Bitcoin Mining Profitability Just Hit a 4-Month High: Here’s Why – Forbes

Bitcoin Mining Profitability Just Hit a 4-Month High: Here’s Why – Forbes

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A rack of Antminer S19 series Bitcoin mining ASICs


This week, Bitcoin BTC miners received a much needed profitability boost as Bitcoin mining revenue rose to its highest level since July 3, 2023.

Bitcoin’s hashprice — a metric miners use to measure the value of their compute power, hashrate — rose to $79/PH/day today, an 11% increase week-over-week from $71/PH/day. This means that miners with 1 petahash (PH) of mining equipment can now expect to earn $79 per day in revenue from these machines. 1 petahash is roughly equivalent to 10 Bitcoin mining computers, so put another way, a typical Bitcoin mining ASIC (like the S19j Pro) is earning roughly $7.90 per day given current hashprice levels.

Hashprice measures how much money Bitcoin miners can earn for their computational power (hashrate) … [+] when the mine with a standard Bitcoin mining pool.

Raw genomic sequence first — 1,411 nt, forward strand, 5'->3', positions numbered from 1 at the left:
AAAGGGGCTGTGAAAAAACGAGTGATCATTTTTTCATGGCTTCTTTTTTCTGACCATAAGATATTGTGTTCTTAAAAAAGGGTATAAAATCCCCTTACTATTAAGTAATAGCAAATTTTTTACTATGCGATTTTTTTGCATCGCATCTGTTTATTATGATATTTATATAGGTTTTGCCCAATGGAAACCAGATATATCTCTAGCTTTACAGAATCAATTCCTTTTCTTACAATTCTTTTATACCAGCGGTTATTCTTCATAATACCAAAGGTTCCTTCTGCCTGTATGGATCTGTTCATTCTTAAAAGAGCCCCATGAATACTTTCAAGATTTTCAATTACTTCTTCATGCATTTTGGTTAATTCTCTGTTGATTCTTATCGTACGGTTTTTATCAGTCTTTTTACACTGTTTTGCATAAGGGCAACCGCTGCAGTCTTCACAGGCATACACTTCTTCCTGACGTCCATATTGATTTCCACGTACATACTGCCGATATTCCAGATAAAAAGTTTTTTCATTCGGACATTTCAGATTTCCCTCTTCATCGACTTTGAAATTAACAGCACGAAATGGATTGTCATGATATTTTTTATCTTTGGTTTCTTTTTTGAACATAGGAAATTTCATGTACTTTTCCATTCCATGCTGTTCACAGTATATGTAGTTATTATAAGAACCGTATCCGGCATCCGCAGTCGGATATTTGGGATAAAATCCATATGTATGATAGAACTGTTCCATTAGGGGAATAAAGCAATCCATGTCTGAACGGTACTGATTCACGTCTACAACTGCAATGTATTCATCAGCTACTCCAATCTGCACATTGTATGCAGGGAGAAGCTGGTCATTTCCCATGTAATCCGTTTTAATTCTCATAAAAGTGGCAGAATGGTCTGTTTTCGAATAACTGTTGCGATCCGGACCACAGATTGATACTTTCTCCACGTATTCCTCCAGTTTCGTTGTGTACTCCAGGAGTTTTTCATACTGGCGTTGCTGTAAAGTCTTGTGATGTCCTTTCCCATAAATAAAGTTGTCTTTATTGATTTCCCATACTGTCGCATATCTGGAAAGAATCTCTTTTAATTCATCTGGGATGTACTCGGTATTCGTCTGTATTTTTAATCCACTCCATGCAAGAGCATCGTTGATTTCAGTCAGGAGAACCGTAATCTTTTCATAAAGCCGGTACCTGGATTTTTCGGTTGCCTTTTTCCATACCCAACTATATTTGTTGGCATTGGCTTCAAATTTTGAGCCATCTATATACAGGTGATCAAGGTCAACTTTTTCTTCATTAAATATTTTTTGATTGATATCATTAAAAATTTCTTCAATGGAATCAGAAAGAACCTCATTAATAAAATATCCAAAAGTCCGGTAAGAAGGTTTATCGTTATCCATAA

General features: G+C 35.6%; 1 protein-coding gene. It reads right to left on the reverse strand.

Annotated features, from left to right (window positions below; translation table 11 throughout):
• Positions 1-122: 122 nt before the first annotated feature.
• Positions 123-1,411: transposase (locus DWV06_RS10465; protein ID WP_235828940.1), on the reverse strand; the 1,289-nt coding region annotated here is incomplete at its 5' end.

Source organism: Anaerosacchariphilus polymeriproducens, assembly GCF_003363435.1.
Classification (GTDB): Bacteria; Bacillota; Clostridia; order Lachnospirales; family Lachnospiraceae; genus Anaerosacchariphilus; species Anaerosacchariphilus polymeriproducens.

Hashrate Index

Jargon aside, the increase in revenue is partially due to Bitcoin’s price rally, but it has more to do with a substantial rise in Bitcoin transaction fees. Bitcoin, for instance, is only up roughly 1.1% over the past week, but transaction fees have increased significantly. (Bitcoin miners earn revenue both from newly minted bitcoin in the blocks they mine, as well as transaction fees that Bitcoin users pay to move funds).

Per data from Bitcoin mining data site Hashrate Index, Bitcoin transaction fees week-over-week constituted 4.94% of Bitcoin mining revenue, versus 2.94% in the prior weekly period — a 68% increase. Over the last 24 hours, transaction fees accounted for 10.9% of Bitcoin mining revenue.

Bitcoin transaction fees measured as a percentage of total block rewards

Hashrate Index

Why the sudden increase in transaction fees? Because crypto traders are aping into Bitcoin-based non-fungible tokens (NFTs) — specifically, BRC-20 tokens.

What in the World Are Ordinals, Inscriptions, and BRC-20 Tokens?

This year, a new flavor of Bitcoin-based NFTs have tantalized the crypto trading and digital collectibles realm.